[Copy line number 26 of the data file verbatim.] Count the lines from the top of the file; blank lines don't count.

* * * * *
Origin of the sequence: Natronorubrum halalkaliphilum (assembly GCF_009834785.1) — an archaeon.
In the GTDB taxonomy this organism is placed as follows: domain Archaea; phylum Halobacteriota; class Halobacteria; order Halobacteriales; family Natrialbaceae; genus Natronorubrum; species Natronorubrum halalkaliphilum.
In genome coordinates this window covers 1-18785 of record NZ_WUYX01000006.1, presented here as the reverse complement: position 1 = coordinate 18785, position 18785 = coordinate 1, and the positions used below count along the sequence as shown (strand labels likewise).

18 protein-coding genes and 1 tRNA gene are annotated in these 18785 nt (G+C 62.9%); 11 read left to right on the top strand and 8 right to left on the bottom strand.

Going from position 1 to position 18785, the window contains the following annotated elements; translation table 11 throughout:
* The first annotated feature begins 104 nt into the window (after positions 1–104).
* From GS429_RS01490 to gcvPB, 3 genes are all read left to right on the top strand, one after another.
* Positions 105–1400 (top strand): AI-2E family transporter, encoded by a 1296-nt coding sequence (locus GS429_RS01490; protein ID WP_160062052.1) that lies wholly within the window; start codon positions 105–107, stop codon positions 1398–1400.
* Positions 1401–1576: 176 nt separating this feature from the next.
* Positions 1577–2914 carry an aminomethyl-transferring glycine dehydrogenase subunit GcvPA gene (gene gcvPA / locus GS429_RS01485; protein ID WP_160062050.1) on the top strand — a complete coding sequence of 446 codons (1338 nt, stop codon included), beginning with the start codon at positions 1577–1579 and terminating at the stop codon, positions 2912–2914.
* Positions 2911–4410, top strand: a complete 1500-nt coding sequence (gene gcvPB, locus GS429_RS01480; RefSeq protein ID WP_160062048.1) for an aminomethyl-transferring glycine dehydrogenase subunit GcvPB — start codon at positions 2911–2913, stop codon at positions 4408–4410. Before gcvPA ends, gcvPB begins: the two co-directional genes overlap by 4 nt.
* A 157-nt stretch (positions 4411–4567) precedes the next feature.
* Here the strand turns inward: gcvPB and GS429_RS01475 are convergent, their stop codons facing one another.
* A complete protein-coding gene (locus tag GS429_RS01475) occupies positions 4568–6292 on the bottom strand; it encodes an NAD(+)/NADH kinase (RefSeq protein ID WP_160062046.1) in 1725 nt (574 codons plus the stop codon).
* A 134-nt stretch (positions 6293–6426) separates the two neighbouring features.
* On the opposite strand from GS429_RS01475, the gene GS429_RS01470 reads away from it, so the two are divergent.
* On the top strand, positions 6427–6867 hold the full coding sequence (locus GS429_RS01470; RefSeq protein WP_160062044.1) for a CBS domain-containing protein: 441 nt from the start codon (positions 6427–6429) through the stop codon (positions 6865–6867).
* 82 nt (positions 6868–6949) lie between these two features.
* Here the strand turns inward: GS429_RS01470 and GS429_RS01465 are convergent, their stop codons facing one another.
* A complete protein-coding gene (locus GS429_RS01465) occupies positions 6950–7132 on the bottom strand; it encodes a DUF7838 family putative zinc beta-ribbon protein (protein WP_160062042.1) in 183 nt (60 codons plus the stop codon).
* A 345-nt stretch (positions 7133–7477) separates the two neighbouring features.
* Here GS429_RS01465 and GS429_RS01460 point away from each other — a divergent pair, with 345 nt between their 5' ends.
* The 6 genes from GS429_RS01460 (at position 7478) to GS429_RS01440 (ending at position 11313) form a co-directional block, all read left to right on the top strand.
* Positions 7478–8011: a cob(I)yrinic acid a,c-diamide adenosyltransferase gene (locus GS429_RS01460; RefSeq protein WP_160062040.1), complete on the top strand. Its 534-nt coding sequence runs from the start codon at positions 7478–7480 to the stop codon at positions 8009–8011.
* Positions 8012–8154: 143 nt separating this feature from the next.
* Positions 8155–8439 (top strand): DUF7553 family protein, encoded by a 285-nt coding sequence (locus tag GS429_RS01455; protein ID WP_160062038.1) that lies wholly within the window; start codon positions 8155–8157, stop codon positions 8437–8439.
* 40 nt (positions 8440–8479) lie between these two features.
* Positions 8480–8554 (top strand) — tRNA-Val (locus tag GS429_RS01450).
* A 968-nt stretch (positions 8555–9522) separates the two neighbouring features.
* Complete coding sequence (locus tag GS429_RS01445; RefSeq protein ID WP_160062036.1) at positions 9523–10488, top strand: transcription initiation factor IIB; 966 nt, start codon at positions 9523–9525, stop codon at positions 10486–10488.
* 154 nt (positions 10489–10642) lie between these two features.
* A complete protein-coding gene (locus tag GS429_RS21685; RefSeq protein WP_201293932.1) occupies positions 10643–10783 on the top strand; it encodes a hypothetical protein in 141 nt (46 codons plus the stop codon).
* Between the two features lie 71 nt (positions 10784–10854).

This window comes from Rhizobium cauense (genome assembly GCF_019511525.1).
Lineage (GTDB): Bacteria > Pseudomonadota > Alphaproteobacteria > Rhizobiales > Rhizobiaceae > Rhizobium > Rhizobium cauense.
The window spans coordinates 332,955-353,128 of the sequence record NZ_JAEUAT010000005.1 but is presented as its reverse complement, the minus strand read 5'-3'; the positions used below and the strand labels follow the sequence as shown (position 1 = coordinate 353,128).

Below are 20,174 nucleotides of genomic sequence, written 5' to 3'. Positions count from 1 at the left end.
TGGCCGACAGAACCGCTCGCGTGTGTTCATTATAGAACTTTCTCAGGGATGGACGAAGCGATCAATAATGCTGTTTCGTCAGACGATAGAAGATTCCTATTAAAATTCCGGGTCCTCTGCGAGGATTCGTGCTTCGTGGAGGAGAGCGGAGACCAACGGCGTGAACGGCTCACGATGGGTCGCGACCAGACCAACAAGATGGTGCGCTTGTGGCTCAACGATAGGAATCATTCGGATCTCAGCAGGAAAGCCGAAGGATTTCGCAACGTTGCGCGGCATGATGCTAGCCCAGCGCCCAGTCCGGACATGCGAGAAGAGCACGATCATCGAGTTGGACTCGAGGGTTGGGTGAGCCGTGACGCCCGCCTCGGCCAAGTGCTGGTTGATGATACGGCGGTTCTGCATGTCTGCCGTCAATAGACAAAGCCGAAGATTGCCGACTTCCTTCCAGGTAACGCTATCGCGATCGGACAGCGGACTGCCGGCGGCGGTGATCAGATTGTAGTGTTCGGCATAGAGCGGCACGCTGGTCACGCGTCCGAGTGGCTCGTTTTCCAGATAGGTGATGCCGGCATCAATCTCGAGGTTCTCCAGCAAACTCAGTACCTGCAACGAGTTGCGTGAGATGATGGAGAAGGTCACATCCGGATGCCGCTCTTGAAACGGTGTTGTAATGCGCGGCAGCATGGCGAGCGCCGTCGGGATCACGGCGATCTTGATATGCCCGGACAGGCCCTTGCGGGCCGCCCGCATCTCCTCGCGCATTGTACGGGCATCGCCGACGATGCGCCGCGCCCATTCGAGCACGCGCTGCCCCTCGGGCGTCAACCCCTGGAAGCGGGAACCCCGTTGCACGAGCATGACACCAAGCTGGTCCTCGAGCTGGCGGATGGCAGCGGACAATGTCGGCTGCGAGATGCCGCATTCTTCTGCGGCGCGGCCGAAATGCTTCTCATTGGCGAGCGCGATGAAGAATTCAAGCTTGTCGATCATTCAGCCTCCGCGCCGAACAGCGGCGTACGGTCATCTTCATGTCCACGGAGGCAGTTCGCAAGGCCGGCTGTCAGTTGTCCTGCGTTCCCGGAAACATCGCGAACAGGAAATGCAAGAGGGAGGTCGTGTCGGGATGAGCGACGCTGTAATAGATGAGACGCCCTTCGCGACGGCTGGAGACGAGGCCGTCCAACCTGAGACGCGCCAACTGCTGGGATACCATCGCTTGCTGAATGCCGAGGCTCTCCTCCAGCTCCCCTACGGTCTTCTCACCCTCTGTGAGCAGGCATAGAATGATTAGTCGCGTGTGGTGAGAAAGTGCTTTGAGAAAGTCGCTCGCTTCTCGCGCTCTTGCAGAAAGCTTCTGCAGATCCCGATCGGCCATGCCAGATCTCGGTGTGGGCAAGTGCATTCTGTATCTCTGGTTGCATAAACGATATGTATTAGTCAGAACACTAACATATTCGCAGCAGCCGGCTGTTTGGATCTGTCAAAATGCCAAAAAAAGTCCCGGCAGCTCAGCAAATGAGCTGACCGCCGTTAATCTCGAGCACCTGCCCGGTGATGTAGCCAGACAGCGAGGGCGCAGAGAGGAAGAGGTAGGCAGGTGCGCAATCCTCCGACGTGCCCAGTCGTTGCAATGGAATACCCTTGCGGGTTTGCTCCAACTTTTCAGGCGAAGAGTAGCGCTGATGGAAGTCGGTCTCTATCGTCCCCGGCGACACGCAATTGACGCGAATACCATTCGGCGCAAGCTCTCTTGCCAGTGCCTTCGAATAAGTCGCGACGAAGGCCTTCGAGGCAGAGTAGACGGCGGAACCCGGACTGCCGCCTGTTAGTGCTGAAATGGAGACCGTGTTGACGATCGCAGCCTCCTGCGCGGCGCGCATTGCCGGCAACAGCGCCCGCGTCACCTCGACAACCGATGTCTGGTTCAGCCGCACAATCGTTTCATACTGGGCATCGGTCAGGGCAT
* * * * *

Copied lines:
* Positions 8155–8439 (top strand): DUF7553 family protein, encoded by a 285-nt coding sequence (locus tag GS429_RS01455; protein ID WP_160062038.1) that lies wholly within the window; start codon positions 8155–8157, stop codon positions 8437–8439.